No less than seven applications have been submitted to build hydro schemes on both sides of Glen Etive – which is currently designated as a National Scenic Area. Each of the schemes will involve new road construction, bridge-building, trench digging, cement-pouring and power cabling, for a relatively low power output.
Members of The Highland Council’s Planning Committee are now to visit the glen for themselves, following in the footsteps of Daniel Craig and Dame Judy Dench as James Bond and M in the movie Skyfall.
Photo by Tim Parkin (onlandscape.co.uk)
Mountaineering Scotland has welcomed news of the visit and says it shows councillors are seriously considering the impact the schemes will have on a nationally significant landscape which is a major attraction for hillwalkers and climbers as well as other outdoor enthusiasts and tourists.
Stuart Younie, Chief Executive Officer of Mountaineering Scotland, said: “We challenged The Highland Council on its stewardship of Glen Etive and urged them to look at the whole picture of development in the glen rather than treating each application in isolation, so it is encouraging to see them visit the glen in person rather than relying on individual applications on paper.”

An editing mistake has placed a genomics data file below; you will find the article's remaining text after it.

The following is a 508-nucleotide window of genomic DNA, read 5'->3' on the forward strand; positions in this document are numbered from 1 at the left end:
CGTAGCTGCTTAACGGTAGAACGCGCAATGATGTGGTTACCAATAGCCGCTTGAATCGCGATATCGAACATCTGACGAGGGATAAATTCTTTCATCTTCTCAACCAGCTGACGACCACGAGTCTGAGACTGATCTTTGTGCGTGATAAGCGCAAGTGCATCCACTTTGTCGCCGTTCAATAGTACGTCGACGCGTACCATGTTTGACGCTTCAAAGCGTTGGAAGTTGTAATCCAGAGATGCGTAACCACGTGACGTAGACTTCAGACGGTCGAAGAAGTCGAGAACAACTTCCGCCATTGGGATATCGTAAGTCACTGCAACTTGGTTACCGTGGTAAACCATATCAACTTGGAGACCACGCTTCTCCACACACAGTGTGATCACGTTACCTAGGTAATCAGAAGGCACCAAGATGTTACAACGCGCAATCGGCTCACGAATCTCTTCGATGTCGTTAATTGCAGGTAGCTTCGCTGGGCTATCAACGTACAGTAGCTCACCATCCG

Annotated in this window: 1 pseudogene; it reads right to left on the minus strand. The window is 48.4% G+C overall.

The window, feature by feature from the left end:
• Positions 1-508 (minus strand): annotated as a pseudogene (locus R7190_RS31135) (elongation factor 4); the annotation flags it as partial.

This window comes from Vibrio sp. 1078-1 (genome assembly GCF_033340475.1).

Davie Black, Access and Conservation Officer with Mountaineering Scotland, said: “There is development already along the glen floor, with roads, forestry and cottages, but having construction work spill up the slopes will damage the wild qualities of the mountainsides. This is a National Scenic Area – the top accolade for landscape in Scotland – but once the wild feel of the landscape is gone, it is gone. We believe it is in the national interest to maintain its value for generations to come.”
Mountaineering Scotland has objected to the hydro schemes up on the open hillside to the east of the River Etive, but not the ones that lie within the existing forestry plantation. The seven proposed schemes straddle both sides of the glen.
Mr Black continued: “It makes a real difference to see the actual location of developments, rather than sitting in a room looking at paperwork. Once the members of the planning committee see this glen and the mountains, they will surely see that the impact of the hydro pipeline and access tracks here are both unnecessary and unwelcome in this environment.
“The Highland Council has the stewardship of this scenic glen and mountains in its hands. We trust that the committee members will appreciate the value of our wild mountain landscapes and reject development that damages the integrity of that landscape.”
The Planning Committee will meet on 20th February to decide on the applications.